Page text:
One place that relatively few visitors find on Oahu is the Queen Emma Summer Palace. It is located right off the Pali Highway, just five miles and 15-20 minutes away from Waikiki.
For visitors planning to drive to Nu’uanu Pali Lookout, the Queen Emma Summer Palace is the perfect place to stop on the way or when returning to Honolulu or Waikiki. It is located in the Nuuanu neighborhood of Oahu.
The Queen Emma Summer Palace is also known as Hanaiakamalama, which is Hawaiian for “adopted son of the moon.” It is also the Hawaiian word for the Southern Cross, which is visible from high altitudes in Hawaii.
At a higher elevation than Honolulu, the palace was used by Queen Emma and her family as a retreat from the Honolulu summer heat and their duties as rulers.
Queen Emma was the consort of King Kamehameha IV, who was the fourth King of the Kingdom of Hawaii and who ruled from 1855 to 1863. She was also the mother of Prince Albert, who died at the young age of four in 1862 and with whom many associate the area of Kauai known as Princeville.
The palace was built in 1848 and is one of the few remaining examples of Greek Revival architecture in Hawaii. Originally owned by businessman John Lewis and later sold to Queen Emma’s uncle, John Young II, who named the property Hanaiakamalama after his family’s home on the Big Island of Hawaii. When Young died in 1857, the home was for his niece, Queen Emma.
After the death of the queen in 1885, the house was sold to the Hawaiian monarchy and leased. At one point in the early 1900s, the home was threatened with demolition, however the Daughters of Hawaii took control and restored the home, searching for and returning much of the original furniture to the property.
Daughters of hawaii
Tours of Queen Emma’s Summer Palace are conducted by faculty who are members of the Daughters of Hawaii or their Calabash Cousins ancillary organization. These organizations today have a membership of close to 1,500.
The Daughters of Hawaii were founded in 1903 by seven missionary daughters for the purpose of “perpetuating the spirit of old Hawaii” and preserving the language, culture, and various historical sites, including the Hulihe’e Palace in Kailua-Kona on the island. from Hawaii. .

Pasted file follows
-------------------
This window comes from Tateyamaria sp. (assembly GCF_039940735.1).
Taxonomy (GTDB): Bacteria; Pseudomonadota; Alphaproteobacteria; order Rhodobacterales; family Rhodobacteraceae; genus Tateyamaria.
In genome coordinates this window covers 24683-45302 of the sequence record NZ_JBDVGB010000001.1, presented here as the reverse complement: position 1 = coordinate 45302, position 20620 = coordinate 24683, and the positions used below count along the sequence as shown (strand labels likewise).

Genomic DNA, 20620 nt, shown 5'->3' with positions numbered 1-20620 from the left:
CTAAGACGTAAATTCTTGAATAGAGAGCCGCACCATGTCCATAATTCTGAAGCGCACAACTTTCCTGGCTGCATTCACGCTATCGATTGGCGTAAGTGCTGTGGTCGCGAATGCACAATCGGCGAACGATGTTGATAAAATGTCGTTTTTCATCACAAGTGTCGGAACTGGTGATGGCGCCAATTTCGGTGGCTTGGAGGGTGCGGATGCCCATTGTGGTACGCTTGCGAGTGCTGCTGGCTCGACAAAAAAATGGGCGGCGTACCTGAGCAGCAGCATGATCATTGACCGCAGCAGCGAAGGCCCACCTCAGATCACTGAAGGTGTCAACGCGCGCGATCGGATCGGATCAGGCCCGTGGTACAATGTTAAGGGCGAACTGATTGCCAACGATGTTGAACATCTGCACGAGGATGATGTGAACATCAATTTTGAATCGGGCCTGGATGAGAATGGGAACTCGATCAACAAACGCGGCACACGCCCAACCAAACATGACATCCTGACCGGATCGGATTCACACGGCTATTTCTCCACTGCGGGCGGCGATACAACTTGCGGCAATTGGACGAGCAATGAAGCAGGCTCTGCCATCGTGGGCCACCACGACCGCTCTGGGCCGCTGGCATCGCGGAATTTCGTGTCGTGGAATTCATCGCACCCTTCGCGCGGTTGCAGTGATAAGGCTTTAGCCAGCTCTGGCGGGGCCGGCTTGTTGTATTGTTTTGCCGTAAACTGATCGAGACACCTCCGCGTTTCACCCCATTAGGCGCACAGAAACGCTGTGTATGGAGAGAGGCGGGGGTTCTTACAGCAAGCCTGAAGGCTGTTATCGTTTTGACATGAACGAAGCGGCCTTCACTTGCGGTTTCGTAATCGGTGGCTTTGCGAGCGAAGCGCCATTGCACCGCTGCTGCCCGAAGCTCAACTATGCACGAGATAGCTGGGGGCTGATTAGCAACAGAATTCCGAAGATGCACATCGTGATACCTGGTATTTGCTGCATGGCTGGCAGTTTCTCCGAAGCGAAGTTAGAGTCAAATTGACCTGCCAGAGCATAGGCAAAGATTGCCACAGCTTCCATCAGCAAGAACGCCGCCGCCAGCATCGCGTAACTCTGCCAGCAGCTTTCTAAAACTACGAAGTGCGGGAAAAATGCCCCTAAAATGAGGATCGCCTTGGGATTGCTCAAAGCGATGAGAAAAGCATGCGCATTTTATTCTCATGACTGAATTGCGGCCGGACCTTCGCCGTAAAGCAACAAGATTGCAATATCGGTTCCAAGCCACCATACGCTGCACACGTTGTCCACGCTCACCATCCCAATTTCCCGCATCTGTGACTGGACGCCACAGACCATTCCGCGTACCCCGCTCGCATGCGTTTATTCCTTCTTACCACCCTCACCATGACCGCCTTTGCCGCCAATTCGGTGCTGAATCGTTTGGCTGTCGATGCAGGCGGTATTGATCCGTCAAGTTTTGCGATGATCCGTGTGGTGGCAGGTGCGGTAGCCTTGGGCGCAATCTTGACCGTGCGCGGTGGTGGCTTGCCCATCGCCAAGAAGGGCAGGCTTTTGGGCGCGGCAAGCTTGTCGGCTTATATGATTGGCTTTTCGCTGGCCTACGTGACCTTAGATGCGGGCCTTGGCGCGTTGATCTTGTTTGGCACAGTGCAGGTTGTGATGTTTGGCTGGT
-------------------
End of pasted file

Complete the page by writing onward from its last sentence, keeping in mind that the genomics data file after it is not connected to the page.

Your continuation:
The Daughters of Hawaii continue to manage both palaces to this day.
The tours begin in the entrance hall of the palace and pass through the front bedroom, the drawing room, the dressing room, the central hall, the Edinburgh hall and the rear bedroom. Inside these rooms are numerous historical paintings and portraits of Queen Emma, King Kamehameha IV, her son, Prince Albert, and other members of the Hawaiian royal family.
There are also numerous original pieces of furniture owned by the Queen, including her bed, the Prince’s crib and bathtub, her grand piano, and numerous pieces of koa wood furniture, many of which were made by Wilhelm Fischer, a notable carpenter whose work is also in the ‘Iolani Palace in downtown Honolulu.
The palace also contains numerous collections of clothing, jewelry, and gifts that were presented to the Queen and King by foreign heads of state.
The palace is situated on 2.16 acres of the original 65 acres that were once owned by the Queen. The palace grounds are worth exploring to see the many examples of native Hawaiian plants and trees, as well as numerous rose bushes that were the Queen’s favorites. There is also a small gift shop that includes numerous books on Queen Emma and the Hawaiian royal family.
Because the palace was built more than 150 years ago and is a registered historical place, it is not easily accessible for those who have difficulty walking and climbing stairs. If you have such difficulty, I suggest that you contact the palace prior to your visit using the contact information below.
The Queen Emma Summer Palace 2913 Pali Highway
Honolulu, HI 96817